In spite of all this, I always yearned for a blogging platform that would manage itself and let me write freely. We still do not have such a product, but several come very close. The one with its roots closest to WordPress is Mr John O’Nolan’s Ghost.

The premise

Ghost is built on node.js, currently a complicated mush to set up which shared hosting services do not even allow. I have never set up a platform (well, anything, really) built on node.js before, so I figured I represented a larger section of Ghost’s expected user base.

Mr O’Nolan’s argument is that WordPress started off as a PHP-based service, based on Michale Valdrighi’s b2 (also a PHP-based service) around a time when PHP was as unsupported as node.js is now. But that, he says, does not mean node.js will not become mainstream in the future, given that it is better than PHP and its contemporaries already.

“Technology advances.” He says, rightly.

The installation

My biggest qualm is Ghost’s premature public release. The product is not yet ready. (And I’m saying this from a layman’s perspective, wanting to have nothing to do whatsoever with coding at the moment.) Why was Ghost pushed out as a public release when the simplest way to set up a Ghost blog, on my Ubuntu machine, for instance, is to run each of these commands:

and then start production with this:

Ghost is not competing with WordPress, as far as I can tell, because that would not make sense. However, even while Mr O’Nolan did not fork Ghost from the WordPress Open Source project as some have been claiming, few can repudiate that it was built to deliver an attack on WordPress’ blogging premise.

Take a look at the outline of the original Ghost idea, for example. The entire article, beautifully formatted, speaks solely of how Ghost will right everything WordPress got wrong. So it has, indeed, always come down to WordPress. And this means Ghost, to lure users, will have to combat WordPress on a few other things, the biggest and most important of the lot being the famous five-minute installation that WordPress boasts.

In the crowd

Another issue Ghost will have to deal with is that blogging platforms have come such a long way since the 1990s that they are now a dime a dozen, and free services are pretty great as well. Ghost’s confirmed pricing is like so:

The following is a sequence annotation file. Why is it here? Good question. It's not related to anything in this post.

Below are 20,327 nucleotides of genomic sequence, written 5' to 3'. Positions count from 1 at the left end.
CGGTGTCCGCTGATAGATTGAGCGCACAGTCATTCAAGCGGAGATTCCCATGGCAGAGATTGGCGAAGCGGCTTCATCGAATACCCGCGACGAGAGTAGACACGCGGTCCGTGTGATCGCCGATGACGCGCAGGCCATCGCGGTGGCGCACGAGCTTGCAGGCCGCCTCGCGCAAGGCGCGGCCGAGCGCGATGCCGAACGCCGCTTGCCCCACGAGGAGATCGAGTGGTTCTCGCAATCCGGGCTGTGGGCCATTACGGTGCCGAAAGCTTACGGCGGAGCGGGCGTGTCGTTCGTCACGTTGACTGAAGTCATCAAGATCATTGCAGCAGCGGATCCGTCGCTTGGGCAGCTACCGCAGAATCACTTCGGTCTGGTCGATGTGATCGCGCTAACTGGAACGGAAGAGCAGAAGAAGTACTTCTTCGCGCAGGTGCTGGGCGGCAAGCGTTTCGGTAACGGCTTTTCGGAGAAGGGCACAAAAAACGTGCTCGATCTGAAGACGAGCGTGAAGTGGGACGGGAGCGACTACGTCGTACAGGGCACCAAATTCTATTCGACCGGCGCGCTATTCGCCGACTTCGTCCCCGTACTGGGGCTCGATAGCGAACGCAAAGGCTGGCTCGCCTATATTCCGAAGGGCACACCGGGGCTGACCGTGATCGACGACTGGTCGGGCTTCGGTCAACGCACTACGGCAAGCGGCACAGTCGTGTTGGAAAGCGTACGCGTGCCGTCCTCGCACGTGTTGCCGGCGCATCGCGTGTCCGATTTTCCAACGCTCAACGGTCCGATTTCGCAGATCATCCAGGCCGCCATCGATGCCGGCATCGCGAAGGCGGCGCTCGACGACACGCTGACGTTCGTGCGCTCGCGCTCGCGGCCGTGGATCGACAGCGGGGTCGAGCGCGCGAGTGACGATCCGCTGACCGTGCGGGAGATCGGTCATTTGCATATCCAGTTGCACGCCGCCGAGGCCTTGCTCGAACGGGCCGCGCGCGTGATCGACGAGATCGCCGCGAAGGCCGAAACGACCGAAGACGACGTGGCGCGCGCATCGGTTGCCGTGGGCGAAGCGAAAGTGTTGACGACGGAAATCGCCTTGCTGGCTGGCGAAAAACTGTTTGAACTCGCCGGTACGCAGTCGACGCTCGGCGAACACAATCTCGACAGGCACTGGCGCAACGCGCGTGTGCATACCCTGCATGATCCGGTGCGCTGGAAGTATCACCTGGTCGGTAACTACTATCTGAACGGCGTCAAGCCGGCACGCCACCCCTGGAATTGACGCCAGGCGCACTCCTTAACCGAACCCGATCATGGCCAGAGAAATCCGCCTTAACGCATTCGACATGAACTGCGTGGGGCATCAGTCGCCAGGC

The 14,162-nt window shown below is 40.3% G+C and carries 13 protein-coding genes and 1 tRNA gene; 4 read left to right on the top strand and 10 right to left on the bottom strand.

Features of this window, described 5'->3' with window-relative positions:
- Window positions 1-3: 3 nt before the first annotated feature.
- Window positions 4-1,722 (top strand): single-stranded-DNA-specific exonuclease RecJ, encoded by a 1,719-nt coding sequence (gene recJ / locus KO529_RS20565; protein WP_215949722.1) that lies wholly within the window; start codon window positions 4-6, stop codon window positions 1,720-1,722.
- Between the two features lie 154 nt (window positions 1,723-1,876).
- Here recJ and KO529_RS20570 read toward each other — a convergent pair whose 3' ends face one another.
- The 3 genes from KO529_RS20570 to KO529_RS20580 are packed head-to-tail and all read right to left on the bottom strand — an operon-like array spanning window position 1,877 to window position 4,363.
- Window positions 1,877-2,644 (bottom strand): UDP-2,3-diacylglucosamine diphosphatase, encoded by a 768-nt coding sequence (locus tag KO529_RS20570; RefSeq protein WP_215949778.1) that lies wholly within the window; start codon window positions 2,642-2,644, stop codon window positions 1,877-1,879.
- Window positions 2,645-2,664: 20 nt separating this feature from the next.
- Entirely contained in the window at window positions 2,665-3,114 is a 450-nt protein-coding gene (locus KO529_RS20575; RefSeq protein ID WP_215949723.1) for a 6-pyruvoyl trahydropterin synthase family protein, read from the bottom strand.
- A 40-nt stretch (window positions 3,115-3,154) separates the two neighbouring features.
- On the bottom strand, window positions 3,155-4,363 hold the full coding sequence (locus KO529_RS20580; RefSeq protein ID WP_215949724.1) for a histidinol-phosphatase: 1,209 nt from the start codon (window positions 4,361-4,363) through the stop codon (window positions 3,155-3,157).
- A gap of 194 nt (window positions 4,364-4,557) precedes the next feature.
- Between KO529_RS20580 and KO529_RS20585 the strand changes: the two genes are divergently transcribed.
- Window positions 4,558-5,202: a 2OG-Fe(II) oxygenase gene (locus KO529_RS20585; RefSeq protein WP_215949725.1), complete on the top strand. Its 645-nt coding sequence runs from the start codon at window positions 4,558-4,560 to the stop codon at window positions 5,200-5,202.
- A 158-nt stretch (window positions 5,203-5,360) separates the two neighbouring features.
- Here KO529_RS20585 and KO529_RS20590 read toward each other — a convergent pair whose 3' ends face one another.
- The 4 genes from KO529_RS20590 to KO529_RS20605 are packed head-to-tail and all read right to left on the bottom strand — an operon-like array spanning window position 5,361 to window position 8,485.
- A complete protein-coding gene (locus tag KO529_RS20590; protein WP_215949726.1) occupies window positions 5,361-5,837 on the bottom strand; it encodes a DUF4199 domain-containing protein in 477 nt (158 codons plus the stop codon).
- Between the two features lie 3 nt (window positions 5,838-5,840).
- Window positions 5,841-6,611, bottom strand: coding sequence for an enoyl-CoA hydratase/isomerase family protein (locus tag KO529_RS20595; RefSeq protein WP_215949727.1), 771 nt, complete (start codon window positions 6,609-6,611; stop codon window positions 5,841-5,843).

And with noncompetitive pricing, Ghost will not hold as much appeal as Roon or Pen, or the pretty weird but interesting concept beind Throwww, or, my current favourite of the lot, Medium, from the people who started the original Blogger.

They all have different ideas and appeals, and Ghost’s biggest card, as far as I know, is expansion: you can build a massive news blog, the next Mashable, if you like, to paraphrase O’Nolan (if my memory serves me right, because I don’t seem to be able to locate the source where I read this).

Is it ready for the public yet?

My answer, in short, is a resounding no. The system Ghost runs on is unsupported by the shared hosting servers used by far too many people (read far too many potential Ghost users) and many have said this already. But even with node.js running, Ghost has failed to market its ease of use as much as it has marketed its focus and scope.

I am quite happy that Ghost is bringing the focus back on blogging, but this is a poor foundation to build an entire product on because many others are doing just that. What more can Ghost offer? It’s website does not make that as clear as I’d like.

I like the markdown v formatted dual display post editor on Ghost, but is that enough to make me want to use Ghost? I doubt it. WordPress’ distraction free writing coupled by a preview on a second browser tab will serve my needs just fine albeit involve two mouse clicks more. I have no problem with two mouse clicks; in fact they let me breathe and think between writing paragraph upon paragraph continuously.

Free. Open. Could be simpler.

Ghost also speaks little about SEO. The term SEO, although largely alient in concept to half of all bloggers, is still a term they have heard somewhere and have increasingly come to be conscious of. Ghost’s ousting of the concept of a sidebar in design in exchange for a single-column layout may not fit well with everybody’s ideology, and definitely not from a presentation standpoint because, while they all want their content read, they also want other titbits of information displayed, from badges to follow buttons to more important things like popular, related and top posts/comments which help increase user engagement.

Further, returning to Ghost’s claim that it can be used to build a single, personal blog or a large scale one, it’s hard to think of a reason why large scale ones will not just prefer WordPress. Because PHP is old? Highly unlikely; it’s the tech syndrome where a product seems old very fast, whereas to the general public things move at a more stable rate. For instance, Android 4.0 is not as ancient to the average smartphone user as we think.

By far the smallest problem I see with Ghost is markdown. I write my articles straight in HTML, including this one, and I have no problem switching to Markdown, but the average user, many of whom have freshly pressed WordPress blogs with remarkable content today (so their ability is not being questioned), could not care less about markdown. Once again, a couple of mouse clicks and a drop-down to set h1 is not too much trouble. Or consider WordPress’ ctrl+1 to ctrl+6 shortcuts that make the job just as mouse-free.

But is Ghost any good at all?

This time round, my answer is a resounding yes. Ghost is promising if not as revolutionary as its creators would like to believe. But, more importantly, Ghost has potential. It is under the hands of some of the finest developers around, already has a beautiful and established visual style — something very important for any product targeted at the non-developer.